My desire for a mechanized mixologist is as strong as an overproof rum. Much to my chagrin, and despite a long history of inventors toiling to perfect the drink-mixing machine, the practice is still largely the domain of human beings. That said, two Kickstarter projects are offering a new, more consumer-focused take on the "robot bartender." Ladies and gentlemen, 2015 is the year of the "Keurig for cocktails."
Like it or not, a pair of comparably practical, single-use kitchen appliances could crush my dreams of a humanoid mixologist. That is, if they can get it right. Just a few months after publishing a story about Somabar, a "robotic" bartender casually referred to as the "Keurig for craft cocktails," I came across Bartesian, a cocktail maker that bites off the K-Cup concept, albeit with a more democratic approach.
Functionality is the main differentiator here and potentially the key to one automated barman's success over another.
The prototype that Bartesian co-founder Bryan Fedorak showed me has the same general design concept as the Somabar. Both are flanked by refillable glass bottles (Somabar has six and Bartesian has four) containing key ingredients and both have a recessed front-and-center spout for dispensing liquids into the appropriate glassware. While they each have the unmistakable air of a kitchen gadget, Bartesian looks something like a KitchenAid mixer minus the paddle and bowl while Somabar has a more refined, cabinet-like appearance.
Functionality is the main differentiator here and potentially the key to one automated barman's success over another. Somabar is targeting craft cocktail enthusiasts and amateur bartenders -- people who, as I've pointed out, will likely be underwhelmed by its limited skillset. Meanwhile, Bartesian has its eye on a more casual consumer. As such, the process of procuring a drink is so easy you could teach a toddler to do it (you can thank me later for the awesome new party trick).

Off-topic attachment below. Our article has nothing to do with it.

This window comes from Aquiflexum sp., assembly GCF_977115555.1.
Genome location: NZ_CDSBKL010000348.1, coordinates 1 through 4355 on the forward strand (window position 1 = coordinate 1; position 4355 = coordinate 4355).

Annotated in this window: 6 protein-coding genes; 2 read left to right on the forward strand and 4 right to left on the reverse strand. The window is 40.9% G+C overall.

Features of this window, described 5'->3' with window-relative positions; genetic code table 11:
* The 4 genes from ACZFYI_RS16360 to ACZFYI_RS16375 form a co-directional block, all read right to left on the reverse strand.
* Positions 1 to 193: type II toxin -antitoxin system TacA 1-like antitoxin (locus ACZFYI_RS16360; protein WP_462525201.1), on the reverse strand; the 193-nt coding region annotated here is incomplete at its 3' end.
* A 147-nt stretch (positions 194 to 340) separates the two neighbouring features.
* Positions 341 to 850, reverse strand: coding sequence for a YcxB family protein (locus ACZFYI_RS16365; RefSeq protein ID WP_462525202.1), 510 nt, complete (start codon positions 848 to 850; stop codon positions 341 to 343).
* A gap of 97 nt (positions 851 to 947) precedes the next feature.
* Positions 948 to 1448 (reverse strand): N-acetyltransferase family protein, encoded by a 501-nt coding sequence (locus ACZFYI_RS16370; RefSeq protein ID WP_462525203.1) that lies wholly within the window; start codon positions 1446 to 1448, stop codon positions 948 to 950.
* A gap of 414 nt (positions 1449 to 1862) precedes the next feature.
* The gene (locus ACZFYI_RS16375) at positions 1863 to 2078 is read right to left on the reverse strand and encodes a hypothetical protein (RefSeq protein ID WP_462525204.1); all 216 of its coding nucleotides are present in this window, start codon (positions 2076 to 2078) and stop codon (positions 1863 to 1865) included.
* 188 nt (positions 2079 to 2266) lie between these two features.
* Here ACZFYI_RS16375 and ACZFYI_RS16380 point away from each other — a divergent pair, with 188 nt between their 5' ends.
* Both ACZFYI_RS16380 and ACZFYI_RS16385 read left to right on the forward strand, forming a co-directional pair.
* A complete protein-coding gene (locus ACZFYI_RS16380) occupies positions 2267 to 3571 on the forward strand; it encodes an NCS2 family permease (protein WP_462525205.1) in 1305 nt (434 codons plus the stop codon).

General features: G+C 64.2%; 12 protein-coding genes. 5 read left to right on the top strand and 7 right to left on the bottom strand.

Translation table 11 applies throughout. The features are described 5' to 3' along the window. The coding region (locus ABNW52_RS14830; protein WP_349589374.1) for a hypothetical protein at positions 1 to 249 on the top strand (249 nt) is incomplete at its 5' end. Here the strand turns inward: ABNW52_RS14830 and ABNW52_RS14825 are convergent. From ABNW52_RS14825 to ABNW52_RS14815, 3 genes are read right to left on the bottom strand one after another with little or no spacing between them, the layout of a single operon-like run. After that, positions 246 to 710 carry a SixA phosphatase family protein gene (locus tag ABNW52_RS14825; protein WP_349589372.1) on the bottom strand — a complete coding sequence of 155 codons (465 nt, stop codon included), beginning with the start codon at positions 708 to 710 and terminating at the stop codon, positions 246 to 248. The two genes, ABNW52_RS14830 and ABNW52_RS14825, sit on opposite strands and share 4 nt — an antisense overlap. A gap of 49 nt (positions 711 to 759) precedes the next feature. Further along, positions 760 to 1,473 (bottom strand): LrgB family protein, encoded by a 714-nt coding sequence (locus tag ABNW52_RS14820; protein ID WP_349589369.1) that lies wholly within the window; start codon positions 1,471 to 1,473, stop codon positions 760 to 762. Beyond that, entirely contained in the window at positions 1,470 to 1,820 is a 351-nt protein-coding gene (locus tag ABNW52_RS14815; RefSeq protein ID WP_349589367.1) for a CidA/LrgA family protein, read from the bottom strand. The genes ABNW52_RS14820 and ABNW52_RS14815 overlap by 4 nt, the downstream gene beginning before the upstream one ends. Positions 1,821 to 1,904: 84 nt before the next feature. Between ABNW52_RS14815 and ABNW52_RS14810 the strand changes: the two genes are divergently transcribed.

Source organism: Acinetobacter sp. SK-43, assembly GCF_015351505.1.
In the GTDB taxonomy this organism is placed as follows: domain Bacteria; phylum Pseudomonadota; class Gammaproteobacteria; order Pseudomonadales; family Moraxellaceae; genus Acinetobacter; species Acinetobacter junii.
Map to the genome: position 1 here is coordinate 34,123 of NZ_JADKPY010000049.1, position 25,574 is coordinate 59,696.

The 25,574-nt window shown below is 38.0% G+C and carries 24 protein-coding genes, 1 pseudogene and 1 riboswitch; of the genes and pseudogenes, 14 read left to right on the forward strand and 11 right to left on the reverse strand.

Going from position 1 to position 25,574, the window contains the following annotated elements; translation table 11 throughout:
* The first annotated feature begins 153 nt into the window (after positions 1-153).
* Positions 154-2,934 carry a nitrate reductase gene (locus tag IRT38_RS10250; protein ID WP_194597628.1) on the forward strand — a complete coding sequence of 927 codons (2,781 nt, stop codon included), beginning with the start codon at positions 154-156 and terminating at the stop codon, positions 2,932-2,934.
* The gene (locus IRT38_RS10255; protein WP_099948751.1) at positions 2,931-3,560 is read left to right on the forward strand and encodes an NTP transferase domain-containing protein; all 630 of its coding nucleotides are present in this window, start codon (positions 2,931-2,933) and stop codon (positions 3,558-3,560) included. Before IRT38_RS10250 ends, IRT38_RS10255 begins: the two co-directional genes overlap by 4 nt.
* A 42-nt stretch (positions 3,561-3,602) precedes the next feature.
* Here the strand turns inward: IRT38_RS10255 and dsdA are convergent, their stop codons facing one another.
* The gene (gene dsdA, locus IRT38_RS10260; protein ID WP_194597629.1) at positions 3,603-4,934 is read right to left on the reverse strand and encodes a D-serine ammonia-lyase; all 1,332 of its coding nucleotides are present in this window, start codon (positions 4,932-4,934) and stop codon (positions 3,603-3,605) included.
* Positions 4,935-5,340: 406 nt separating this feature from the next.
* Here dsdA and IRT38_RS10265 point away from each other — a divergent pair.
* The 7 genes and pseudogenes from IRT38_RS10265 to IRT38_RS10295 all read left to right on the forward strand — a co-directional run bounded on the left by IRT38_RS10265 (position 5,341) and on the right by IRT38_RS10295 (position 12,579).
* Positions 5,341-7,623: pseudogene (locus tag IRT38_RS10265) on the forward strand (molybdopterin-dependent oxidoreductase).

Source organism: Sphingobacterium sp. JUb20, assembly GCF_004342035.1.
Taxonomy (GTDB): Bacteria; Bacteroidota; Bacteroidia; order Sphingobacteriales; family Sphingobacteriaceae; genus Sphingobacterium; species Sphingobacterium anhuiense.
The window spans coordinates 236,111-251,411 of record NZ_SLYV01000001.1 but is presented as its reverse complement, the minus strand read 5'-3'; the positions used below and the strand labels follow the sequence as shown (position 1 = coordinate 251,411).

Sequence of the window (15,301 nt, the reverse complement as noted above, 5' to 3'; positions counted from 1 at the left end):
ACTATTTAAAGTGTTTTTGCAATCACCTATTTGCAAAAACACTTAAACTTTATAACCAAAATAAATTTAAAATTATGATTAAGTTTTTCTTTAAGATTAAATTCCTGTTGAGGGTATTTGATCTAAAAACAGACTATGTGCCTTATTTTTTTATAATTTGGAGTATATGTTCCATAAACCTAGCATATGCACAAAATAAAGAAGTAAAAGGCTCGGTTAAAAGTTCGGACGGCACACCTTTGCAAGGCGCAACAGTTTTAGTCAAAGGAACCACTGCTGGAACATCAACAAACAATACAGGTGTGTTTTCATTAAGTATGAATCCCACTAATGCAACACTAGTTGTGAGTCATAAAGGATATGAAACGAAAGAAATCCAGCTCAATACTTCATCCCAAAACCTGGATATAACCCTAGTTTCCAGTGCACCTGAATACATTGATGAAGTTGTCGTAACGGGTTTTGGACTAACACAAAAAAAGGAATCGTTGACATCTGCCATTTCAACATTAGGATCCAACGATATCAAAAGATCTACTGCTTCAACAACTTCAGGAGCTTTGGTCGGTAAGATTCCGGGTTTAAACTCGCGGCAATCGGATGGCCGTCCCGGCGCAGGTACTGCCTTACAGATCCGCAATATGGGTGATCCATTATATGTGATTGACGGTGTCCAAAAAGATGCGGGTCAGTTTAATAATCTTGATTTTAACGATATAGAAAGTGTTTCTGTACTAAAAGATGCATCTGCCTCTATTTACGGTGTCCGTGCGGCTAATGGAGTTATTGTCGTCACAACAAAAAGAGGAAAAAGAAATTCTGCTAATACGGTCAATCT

Where Somabar has an endless cocktail repertoire, a built-in social network for sharing recipes and a customizable smartphone app for remote control, Bartesian has a simple, three-button, step-by-step interface and is only capable of making six different drinks. Users choose from one of six capsules and insert them into the machine, which uses a barcode reader to add the corresponding liquor and water to dilute concentrated mixers. The machine then prompts you to select the appropriate glass and strength and boom! You've got a Cosmo.
Somabar relies on a well-stocked bar, requiring users to provide all of the ingredients for their drinks of choice. Bartesian only requires four basic liquors (gin, vodka, rum and tequila) and K-Cup-style capsules packed with concentrated mixers. Fedorak says they're experimenting with new recipes, but will launch with three classics (Cosmopolitan, Margarita and Sex on the Beach) and three originals (Uptown Rocks, Bartesian Breeze, Zest Martini). Somabar may have a more robust menu, but if you're looking to make the perfect martini, neither is going to deliver.
A drinksman needs a machine-made cocktail like a foodie needs a TV dinner.
Part of being a discerning drunk comes from the practice of painstakingly creating cocktails by hand. Somabar takes the shaker out of the hands of amateur bartenders, effectively eliminating the ritual and the sense of accomplishment of making the perfect drink. Bartesian, on the other hand, targets the type of weekend warrior who's more concerned with getting twisted and far less with how they get there. A drinksman needs a machine-made cocktail like a foodie needs a TV dinner.
That's not to say that Bartesian will be an overnight success. In our taste-test, the device malfunctioned, spraying the contents of the pods across our office bar. (Yeah, we have an office bar. You jelly?) According to Fedorak, those pods have been the most difficult part of the equation to nail down. It turns out, finding beverage-grade plastics that are flimsy enough to be punctured by the machine is no easy feat. And, while the company boasts all-natural ingredients in its repertoire of six different mixers (available for $20 for a pack of 12 capsules), existing brands like Stirrings already produce mixers that will get the job done without sending you into a diabetic coma.
Bartesian successfully funded its Kickstarter campaign with a final total of $115,846 earlier this month, but it still has a long way to go before it's consumer friendly. And even then it could be a hard sell. Ultimately, you're spending $299 to save yourself a shake or a stir. You have to ask yourself, how valuable is a flick of the wrist to you?